While copying the files to the correct directory on a device can be employed as a means to deploy the application it is not to be recommended. The Symbian platform employs a proprietary installation method which uses a sis file. The sis file can then be loaded from a PC in one step through Symbian Connect, in Crystal devices it can also be copied or emailed to and loaded on the device.

The sis file is created using a command file processed by the makesis utility, which is run in the DOS window, a single file containing all the elements of the application, Java code, supporting sound and image files, app, aif and command files, is built to provide the user with a single simple mechanism for installing an application.

The sis file allows for a high level of control over the install (creation of directories, copying of files, display of license and other details) and de-install process. The sis file in this example has been kept quite straightforward, it displays a Yes/No dialog and then installs the application. The following command file was used:

; comment line
; Basic Application definition, name, UID, major, minor and variant release numbers
#{"Quartz Java Example"},(0x01010102),1,0,0
; Language Independent Files
; Text file displayed with Yes No dialog
; Application files

The installation file also supports the following features which we are not using here:

  • definition of languages supported,
  • language dependant files,
  • definition of files to be deleted when removing the application which were not in the install list, e.g. file created by running the application,
  • dialog box with a ‘Continue’ button or ‘Yes/No’, where ‘No’ skips the next file to be installed,
  • executable files to be run on install, removal or both,
  • requisite components, and
  • other sis files.

The sis file is then built with the following command:

C:\Symbian\6.0\QuartzJava\erj\examples\QJava\>makesis qjava.pkg

Processing qjava.pkg…
Created qjava.sis


The sis file can now be tested, however unlike Pearl and Crystal which include the facility to install sis files directly on a device, Quartz can only load applications through Symbian Connect. Obviously this means that you would not be able to test a sis file on the emulator. To overcome this obvious deficiency for the developer Symbian have made a sis file loader available. This can be downloaded from the Symbian Platform v6.0 Product Support page on the Symbian Developer Network site. Once unzipped this provides a new option within the Quartz Control Panel called “Install a .SIS file”.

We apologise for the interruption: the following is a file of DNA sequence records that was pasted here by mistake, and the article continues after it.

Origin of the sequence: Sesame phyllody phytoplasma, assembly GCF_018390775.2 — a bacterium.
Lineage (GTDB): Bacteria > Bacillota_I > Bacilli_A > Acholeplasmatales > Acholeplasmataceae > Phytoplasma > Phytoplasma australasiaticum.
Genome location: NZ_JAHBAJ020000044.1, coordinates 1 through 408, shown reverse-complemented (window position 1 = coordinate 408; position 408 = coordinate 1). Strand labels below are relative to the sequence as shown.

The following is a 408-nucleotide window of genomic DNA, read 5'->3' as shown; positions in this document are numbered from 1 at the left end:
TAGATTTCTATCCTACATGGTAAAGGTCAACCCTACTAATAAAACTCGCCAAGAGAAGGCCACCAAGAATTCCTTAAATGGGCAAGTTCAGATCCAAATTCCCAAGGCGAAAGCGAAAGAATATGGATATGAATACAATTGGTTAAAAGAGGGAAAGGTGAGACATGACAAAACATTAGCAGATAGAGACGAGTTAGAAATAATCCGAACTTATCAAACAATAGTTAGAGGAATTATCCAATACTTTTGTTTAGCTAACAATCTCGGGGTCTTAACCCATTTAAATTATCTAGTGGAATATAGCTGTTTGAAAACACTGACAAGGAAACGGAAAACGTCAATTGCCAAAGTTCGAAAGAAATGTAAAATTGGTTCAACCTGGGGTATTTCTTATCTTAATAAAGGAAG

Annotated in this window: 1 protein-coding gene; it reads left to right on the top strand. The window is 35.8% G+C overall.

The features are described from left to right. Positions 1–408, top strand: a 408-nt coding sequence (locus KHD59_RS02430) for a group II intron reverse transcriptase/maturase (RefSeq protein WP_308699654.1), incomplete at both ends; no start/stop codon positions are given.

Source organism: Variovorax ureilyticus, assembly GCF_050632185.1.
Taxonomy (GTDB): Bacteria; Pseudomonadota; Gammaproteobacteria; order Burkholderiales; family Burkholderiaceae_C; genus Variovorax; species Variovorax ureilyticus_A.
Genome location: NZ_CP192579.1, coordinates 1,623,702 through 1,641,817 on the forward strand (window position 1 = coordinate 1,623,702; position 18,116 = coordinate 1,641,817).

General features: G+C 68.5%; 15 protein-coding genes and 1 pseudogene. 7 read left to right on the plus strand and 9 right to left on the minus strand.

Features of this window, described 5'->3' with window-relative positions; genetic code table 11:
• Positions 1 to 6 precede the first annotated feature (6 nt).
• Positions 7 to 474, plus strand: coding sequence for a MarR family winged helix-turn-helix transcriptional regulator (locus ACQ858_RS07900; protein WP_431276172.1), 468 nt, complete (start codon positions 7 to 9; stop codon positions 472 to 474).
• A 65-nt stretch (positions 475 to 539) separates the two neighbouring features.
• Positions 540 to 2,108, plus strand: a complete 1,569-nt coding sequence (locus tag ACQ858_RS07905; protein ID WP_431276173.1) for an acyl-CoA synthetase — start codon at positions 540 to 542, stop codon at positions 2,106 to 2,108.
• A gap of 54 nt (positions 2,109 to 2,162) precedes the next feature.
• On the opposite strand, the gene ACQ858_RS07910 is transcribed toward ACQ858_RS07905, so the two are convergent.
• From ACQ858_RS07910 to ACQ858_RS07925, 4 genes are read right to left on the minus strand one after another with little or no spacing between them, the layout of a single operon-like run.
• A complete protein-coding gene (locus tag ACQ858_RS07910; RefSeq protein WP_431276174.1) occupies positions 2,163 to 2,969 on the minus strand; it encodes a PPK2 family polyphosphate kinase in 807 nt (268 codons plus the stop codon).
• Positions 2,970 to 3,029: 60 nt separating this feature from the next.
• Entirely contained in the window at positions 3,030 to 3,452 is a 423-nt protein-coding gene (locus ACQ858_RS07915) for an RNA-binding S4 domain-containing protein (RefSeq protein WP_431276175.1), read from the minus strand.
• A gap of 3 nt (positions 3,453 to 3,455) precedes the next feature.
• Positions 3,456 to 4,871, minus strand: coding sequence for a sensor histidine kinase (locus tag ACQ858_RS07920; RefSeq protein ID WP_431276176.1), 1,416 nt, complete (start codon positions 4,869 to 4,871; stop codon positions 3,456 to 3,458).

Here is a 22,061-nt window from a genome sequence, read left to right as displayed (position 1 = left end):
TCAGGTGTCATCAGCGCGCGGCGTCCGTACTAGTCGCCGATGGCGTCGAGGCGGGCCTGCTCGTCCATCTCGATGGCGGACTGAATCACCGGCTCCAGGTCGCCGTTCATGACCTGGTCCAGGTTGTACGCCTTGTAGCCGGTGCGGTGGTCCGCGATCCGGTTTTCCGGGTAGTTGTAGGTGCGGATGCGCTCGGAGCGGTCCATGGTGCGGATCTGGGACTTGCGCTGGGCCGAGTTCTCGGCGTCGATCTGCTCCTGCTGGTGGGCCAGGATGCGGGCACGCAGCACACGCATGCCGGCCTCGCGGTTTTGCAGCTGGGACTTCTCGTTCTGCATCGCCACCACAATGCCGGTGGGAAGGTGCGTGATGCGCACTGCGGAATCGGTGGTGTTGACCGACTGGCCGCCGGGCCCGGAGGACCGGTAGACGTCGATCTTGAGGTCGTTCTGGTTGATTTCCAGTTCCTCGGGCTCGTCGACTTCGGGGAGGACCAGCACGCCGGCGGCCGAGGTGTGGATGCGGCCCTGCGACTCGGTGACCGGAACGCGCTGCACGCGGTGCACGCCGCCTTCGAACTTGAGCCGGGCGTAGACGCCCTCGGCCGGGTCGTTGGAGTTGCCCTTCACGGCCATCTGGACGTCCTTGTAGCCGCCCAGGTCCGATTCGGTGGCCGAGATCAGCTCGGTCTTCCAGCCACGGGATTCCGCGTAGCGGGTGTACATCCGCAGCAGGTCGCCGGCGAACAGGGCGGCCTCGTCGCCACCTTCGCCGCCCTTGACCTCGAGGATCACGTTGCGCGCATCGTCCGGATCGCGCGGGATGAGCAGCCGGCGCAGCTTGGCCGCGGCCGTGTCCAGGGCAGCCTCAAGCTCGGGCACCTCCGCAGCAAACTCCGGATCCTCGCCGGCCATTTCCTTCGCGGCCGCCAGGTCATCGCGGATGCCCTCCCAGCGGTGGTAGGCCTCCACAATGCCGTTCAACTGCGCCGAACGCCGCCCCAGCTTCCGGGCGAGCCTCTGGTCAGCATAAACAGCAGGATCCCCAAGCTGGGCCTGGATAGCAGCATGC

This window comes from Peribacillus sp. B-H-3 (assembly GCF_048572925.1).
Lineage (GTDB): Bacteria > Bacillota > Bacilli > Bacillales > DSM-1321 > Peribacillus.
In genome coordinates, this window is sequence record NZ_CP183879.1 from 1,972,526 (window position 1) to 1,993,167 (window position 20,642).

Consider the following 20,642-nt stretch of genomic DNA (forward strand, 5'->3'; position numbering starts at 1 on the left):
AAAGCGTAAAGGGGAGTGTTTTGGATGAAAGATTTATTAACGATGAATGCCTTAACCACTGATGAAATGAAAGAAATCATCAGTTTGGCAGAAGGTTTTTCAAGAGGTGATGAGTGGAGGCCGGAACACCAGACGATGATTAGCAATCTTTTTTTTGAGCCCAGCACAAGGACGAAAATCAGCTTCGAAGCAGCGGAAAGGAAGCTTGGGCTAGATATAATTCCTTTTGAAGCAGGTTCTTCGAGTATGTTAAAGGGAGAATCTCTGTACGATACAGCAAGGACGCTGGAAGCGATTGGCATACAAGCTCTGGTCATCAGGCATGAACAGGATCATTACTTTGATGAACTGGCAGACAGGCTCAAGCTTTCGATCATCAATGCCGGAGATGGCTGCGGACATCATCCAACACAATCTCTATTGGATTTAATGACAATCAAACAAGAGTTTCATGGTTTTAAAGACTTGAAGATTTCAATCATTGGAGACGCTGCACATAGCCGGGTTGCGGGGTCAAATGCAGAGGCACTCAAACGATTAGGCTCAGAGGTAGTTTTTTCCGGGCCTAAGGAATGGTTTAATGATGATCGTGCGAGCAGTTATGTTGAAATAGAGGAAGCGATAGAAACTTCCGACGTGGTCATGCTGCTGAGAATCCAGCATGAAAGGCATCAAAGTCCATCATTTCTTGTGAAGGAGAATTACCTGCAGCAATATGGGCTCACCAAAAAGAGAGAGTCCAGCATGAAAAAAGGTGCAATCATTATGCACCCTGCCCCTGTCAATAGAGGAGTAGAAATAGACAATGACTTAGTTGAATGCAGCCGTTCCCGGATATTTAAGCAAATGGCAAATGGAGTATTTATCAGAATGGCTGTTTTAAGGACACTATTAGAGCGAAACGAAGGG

To test the sis file it has to first be copied to one of the emulators drives. The default location used by the installer is the c:\ root directory (C:\Symbian\6.0\QuartzJava\Epoc32\Wins\c). Once the file has been copied the install process can be run.

First a dialog that allows the sis file to be selected is displayed.

Once the file to load is selected a check is made on whether it has been digitally signed, as our example has not been a warning is issued:

Having accepted that the source is safe a dialog to confirm the installation is displayed:

After which the text file included in our sis file is displayed:

If “Yes” is chosen from the custom message the application is now loaded. If the load takes some time a progress screen is displayed. When the load is complete a confirmation dialog is displayed:

While “Install a .SIS file” allows the sis file to be tested in the emulator it does not include the ability to de-install the application, for which there may be instructions in the sis file.

Also not having a de-install means that retesting the SIS file overwrites the existing install, the installer issues a warning message if this is about to be done. Obviously this is not ideal, but can be partially overcome by manually deleting the application. This involves:

  • removing the application directory from c:\system\apps in the emulator,
  • removing the install.log and appname.sis file from the c:\system\install directory in the emulator (as the install.log file contains details of all installed files deleting it to remove one install could effect other installed applications), and
  • removing any other files copied to other locations or created by the application.


We have now seen how a Java application is:

  • developed and then tested in the emulator,
  • deployed to the native Symbian interface, and
  • packaged for distribution.

Hopefully we have been able to show you that, while this process is different from the one which would be used for a PC development, it is relatively straight forward activity.